Essential reporting in volatile times.

Not a Subscriber yet? Click here to take advantage of All access digital limited time offer $4.99 per month EZ Pay.

Interested in Donating? Click #ISupportLocal for more information on supporting local journalism.

Amid protests and coronavirus lockdowns, it is urgent that the nation not lose focus on another urgent priority: ensuring that everyone can vote safely in the fall. Last Tuesday was the busiest Election Day since the coronavirus lockdown began, and it drove home the reality that the nation’s compounding crises could prevent many from exercising their right to vote. Every state and county elections director must prepare now to avoid that unacceptable outcome. .

Tuesday’s voting went smoothly in some areas. Iowa notched turnout that set a record for a June primary, handling a massive uptick in absentee voting, in part because the state’s Republican secretary of state ignored President Donald Trump’s groundless warnings against expanding mail-in balloting. Pennsylvania elections officials, too, reported no major problems statewide.

Yet things were far from perfect in and around Philadelphia, where long lines, confusion about ballot drop-off locations and missing absentee ballots marred voting. Judges had to extend deadlines for returning mail-in ballots in places where elections officials failed to deliver absentee ballots in time. And, though thousands of mail-in ballots are yet to be tallied, Pennsylvania’s turnout seems to have been low. What were manageable problems on Tuesday could turn into disasters in a high-turnout general election.

Meanwhile, in Pittsburgh, tension between the community and the police compounded the vote-deterring effects of the coronavirus, as black residents in one neighborhood felt threatened about voting at a polling place in a building that also contains a police station. Every seemingly small decision election officials make about November, such as which polling places to keep open, can have magnified effects in a time of overlapping crises.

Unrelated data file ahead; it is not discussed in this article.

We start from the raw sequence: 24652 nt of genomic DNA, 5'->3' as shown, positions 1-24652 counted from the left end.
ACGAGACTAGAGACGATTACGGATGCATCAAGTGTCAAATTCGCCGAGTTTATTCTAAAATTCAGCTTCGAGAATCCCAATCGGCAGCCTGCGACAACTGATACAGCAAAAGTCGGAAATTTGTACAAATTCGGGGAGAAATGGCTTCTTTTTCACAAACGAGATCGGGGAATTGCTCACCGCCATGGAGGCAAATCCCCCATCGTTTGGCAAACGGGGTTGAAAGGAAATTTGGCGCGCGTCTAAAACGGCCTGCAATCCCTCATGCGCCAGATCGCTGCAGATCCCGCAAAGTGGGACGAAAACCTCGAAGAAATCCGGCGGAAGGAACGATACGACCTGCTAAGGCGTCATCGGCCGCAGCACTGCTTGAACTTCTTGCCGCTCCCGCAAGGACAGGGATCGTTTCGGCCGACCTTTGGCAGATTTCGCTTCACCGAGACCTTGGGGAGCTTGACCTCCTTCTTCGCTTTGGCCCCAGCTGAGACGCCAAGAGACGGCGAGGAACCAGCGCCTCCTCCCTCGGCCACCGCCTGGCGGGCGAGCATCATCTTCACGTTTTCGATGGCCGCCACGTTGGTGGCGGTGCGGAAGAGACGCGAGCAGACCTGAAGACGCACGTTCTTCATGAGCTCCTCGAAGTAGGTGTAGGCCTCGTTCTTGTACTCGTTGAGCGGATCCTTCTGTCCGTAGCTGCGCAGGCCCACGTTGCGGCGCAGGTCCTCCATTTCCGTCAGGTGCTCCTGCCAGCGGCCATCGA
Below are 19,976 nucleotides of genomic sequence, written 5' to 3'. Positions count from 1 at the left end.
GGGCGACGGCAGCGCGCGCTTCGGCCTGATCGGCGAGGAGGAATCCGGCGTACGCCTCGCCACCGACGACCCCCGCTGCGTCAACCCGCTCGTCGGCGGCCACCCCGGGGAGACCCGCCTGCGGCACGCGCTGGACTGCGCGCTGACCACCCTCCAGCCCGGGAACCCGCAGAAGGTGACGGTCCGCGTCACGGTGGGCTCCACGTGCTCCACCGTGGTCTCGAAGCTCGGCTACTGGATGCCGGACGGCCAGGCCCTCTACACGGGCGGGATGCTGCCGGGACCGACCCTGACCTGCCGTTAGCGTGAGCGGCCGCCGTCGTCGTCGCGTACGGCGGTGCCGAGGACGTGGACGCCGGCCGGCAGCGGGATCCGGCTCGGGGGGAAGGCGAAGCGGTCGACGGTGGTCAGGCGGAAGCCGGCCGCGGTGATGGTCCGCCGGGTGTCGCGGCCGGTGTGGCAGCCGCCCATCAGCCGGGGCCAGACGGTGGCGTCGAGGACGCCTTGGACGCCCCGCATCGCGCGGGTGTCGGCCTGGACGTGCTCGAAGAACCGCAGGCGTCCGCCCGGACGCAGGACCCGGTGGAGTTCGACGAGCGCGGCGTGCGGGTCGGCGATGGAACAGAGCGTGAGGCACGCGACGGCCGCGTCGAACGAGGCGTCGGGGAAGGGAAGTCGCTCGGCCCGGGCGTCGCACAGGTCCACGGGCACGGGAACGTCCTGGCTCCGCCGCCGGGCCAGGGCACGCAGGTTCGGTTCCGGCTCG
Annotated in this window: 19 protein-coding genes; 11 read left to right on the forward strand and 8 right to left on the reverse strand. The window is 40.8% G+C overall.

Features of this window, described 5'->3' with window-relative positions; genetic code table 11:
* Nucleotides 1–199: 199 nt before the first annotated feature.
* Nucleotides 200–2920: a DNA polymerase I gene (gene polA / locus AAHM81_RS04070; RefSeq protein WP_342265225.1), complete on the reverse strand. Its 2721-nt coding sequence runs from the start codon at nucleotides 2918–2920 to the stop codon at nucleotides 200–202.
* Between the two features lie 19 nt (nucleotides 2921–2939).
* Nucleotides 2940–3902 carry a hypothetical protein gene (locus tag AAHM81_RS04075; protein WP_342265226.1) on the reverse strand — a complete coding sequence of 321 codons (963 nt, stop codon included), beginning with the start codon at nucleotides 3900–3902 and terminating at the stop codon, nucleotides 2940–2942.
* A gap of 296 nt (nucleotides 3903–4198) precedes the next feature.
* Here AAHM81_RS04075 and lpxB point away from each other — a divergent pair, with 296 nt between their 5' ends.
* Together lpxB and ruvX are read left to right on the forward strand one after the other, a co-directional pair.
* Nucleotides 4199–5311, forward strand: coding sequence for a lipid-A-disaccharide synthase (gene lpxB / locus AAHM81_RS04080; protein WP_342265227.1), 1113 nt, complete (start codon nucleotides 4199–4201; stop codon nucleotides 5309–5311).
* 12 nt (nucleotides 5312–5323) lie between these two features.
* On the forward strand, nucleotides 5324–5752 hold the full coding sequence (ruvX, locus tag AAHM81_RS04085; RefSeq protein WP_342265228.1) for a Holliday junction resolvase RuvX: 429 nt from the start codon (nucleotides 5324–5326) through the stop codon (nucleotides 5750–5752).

Worst of all was the District of Columbia’s shambolic election night. The city’s Board of Elections’ electronic app for requesting absentee ballots failed on many phones. Many voters never received their requested ballots. Many who did receive them could not ascertain from the city’s electronic ballot tracker whether their votes had been counted. Then, the board closed all but 20 in-person polling locations across the city. The results were massive lines and waits of up to five hours. Also disturbing: Some D.C. residents may have been allowed to vote by email in an opaque and possibly insecure process.

We salute the voters who stayed in line to vote, but no one should have to wait so long; Board of Election officials owe an explanation. Though they do not direct the independent board, so do Mayor Muriel Bowser and Councilmember Charles Allen, D-Ward 6, both of whom should have rung more alarm bells publicly before the debacle. Allen has promised an investigation.

In the age of the coronavirus, even places such as the District, where local leaders have tried to make voting as easy as possible, may face confusion on Election Day, absent competent planning. Election Day should inspire civic pride, not recriminations and questions about the vote’s legitimacy. Things could be even worse in places where Republican officials are intentionally suppressing the vote for partisan advantage. The nation must wake up to the threat, now.

This editorial appeared in The Washington Post on June 7.

Welcome to the discussion.

Keep it Clean. Please avoid obscene, vulgar, lewd, racist or sexually-oriented language.
Don't Threaten. Threats of harming another person will not be tolerated.
Be Truthful. Don't knowingly lie about anyone or anything.
Be Nice. No racism, sexism or any sort of -ism that is degrading to another person.
Be Proactive. Use the 'Report' link on each comment to let us know of abusive posts.
Share with Us. We'd love to hear eyewitness accounts, the history behind an article.